Hungry?

I’m writing this not long after our June Communion and I hope we all enjoyed the weekend. We were blessed to welcome five new members and we thank God for Jan, James, Janette, Derek & Betty. God continues to assemble his team at
Rosskeen!

Friday night of the communion weekend in particular impacted on me. It made me examine myself as to my appetite for God himself. My appetite is never normally a problem for me (which is itself the problem!) but I’ve found myself challenged and reawakened to seek after more of God. C S Lewis (perhaps the most quotable man – bar Jesus – who ever lived!) once said:

“It would seem that Our Lord finds our desires not too strong, but too weak.
We are half-hearted creatures, fooling about with drink and sex and ambition
when infinite joy is offered us, like an ignorant child
who wants to go on making mud pies in a slum
because he cannot imagine what is meant
by the offer of a holiday at the sea.
We are far too easily pleased.”

One of the biggest challenges to me personally was hearing of incidences where God came down in power and many Christians had to leave as they struggled to cope with God’s presence. How would I react? Am I too comfortable with too little?

Going through the Psalms I see such passionate language such as:

O God, you are my God, earnestly I seek you;
my soul thirsts for you, my body longs for you,
in a dry and weary land where there is no water.
Psalm 63:1

The psalmist yearns for God himself. It was Paul’s cry too – “oh that I might know him!” It’s so easy for that passion in us to dull. To become satisfied with forms and ritual. To be far too easily pleased. Where do we look for satisfaction? Has God become sidelined? Peripheral? It happens all too easily – to us all. We need
to encourage one another on to avoid this from happening.

What is most necessary for us all is that we see the all-surpassing preciousness of Jesus. The Cross shows us that most vividly and clearly – the passion God has for us, the lengths he would go to save us, infinite love, infinite dedication, hope. Like Bartimaeus maybe our prayer should be ‘Lord, I want to see’.

We are going through a process of change in the congregation – which is never easy. But let that not distract us from pursuing more of God. We are satisfied with far too little, when God offers us infinite joy – as he offers us himself. Often we major on minors and things become issues in Church life that should not be. Let’s major on who is central – God himself. Those who have gone before were faithful in their day, we must wrestle with what faithfulness to God looks like in 2013. Through it all we must keep our eyes on Jesus.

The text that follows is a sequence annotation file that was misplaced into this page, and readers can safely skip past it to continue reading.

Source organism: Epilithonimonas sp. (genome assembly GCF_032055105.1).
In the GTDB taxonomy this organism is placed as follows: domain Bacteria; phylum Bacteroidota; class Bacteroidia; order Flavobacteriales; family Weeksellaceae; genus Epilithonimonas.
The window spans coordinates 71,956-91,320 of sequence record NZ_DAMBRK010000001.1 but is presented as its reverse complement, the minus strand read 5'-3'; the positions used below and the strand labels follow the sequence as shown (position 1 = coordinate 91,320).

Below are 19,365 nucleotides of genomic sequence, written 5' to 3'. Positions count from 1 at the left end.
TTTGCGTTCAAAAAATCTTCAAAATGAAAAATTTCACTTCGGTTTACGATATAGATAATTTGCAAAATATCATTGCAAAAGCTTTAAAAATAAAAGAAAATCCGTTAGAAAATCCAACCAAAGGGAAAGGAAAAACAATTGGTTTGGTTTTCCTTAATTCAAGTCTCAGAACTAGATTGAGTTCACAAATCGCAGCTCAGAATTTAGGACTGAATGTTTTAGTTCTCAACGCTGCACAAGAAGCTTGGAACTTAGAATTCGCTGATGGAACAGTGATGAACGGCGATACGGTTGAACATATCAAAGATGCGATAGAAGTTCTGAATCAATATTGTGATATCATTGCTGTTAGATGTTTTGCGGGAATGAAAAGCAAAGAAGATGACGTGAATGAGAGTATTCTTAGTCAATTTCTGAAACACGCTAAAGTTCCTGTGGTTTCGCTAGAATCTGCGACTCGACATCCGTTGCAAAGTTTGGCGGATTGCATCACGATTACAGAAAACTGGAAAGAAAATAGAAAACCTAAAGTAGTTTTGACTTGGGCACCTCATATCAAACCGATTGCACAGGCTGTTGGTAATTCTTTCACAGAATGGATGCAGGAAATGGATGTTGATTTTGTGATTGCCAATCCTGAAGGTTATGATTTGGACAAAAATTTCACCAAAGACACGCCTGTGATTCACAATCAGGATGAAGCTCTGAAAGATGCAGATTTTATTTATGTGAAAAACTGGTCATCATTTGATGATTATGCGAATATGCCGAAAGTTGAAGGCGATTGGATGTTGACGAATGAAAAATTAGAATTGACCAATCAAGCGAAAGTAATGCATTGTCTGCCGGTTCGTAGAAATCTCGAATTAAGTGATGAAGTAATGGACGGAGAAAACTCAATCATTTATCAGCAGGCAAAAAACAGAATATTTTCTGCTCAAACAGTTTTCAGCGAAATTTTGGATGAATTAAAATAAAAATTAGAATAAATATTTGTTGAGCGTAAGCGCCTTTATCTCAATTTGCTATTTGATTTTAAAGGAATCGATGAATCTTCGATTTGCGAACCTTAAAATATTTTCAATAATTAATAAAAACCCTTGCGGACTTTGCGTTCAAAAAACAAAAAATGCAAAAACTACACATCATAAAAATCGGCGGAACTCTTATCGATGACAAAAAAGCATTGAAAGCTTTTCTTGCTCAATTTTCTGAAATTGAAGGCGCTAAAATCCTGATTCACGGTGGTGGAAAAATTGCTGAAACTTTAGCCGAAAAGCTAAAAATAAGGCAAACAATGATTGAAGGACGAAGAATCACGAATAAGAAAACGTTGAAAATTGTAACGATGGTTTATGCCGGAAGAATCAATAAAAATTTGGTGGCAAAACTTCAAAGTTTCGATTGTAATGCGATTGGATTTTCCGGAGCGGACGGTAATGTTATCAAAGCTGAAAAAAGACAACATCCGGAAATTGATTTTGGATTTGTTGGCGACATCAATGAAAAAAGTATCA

The greatest reward of the Christian life is to be with God forever. We shall see him face to face (1 Corinthians 13:12, Rev 22:4). I pray that that would not only be my passion but our passion now.

“Less would not satisfy, more could not be desired”.
William Guthrie, The Christians Great Interest

Rev. Calum MacMillan

Rev Calum MacMillian
Assistant Minister

Train up a child….

“Train up a child in the way he should go,
And when he is old he will not depart from it”

(Proverbs 22.6)

The School term is nearly over and our children (and their teachers) can look forward to a long break – bliss!

End of term assemblies and prize giving are usually highly charged affairs where emotions run high. Pupils move on from primary to secondary and senior pupils move on to work or further education. Calum and I count it a privilege to be able to visit the schools in our area and are encouraged that many of those we speak to show a real interest in the gospel. I was really encouraged at the Alness Academy prize giving to hear a departing senior boy give thanks to God and his parents for his upbringing – the same pupil also contributed to our Christmas School Assembly for the upper school.

Coulhill Primary, as was reported in the last newsletter, took Mariam and Shekinah to their hearts during their recent visit and collected £100 at our Easter Service for their work in North India. I was very moved last week to collect many cards and messages of sympathy from the pupils who had heard of their dad’s passing.

Bridgend Primary have organised an end of term fundraiser for the poor children in Moldova. “Miles for Moldova” will see pupils, parents and staff running round the school grounds during break times to raise money for the “Hands and Heart” School Assembly for the upper school. Coulhill Primary, as was reported in the last newsletter, took Mariam and Shekinah to their hearts during their recent visit and collected £100 at our Easter Service for their work in North India. I was very moved last week to collect many cards and messages of sympathy from the pupils who had heard of their dad’s passing.

Bridgend Primary have organised an end of term fundraiser for the poor children in Moldova. “Miles for Moldova” will see pupils, parents and staff running round the school grounds during break times to raise School Assembly for the upper school. Coulhill Primary, as was reported in the last newsletter, took Mariam and Shekinah to their hearts during their recent visit and collected £100 at our Easter Service for their work in North India. I was very moved last week to collect many cards and messages of sympathy from the pupils who had heard of their dad’s passing.

Bridgend Primary have organised an end of term fundraiser for the poor children in Moldova. “Miles for Moldova” will see pupils, parents and staff running round the school grounds during break times to raise money for the “Hands and Heart” Project that Moldova Ministries supports. Obsdale Primary have also developed links with a primary school in rural Moldova.

Rosskeen continues to have a strong connection with Park and South Lodge Primaries and they recently sent a donation of £100 for our development fund as a thank you for the use of our minibus. We also are involved with school and community events organised by Margaret Campbell and her colleagues at Ardross which we enjoy very much. Both secondary schools have Scripture Union and Claire Ross and some colleagues at Invergordon ran an Alpha Course for senior pupils.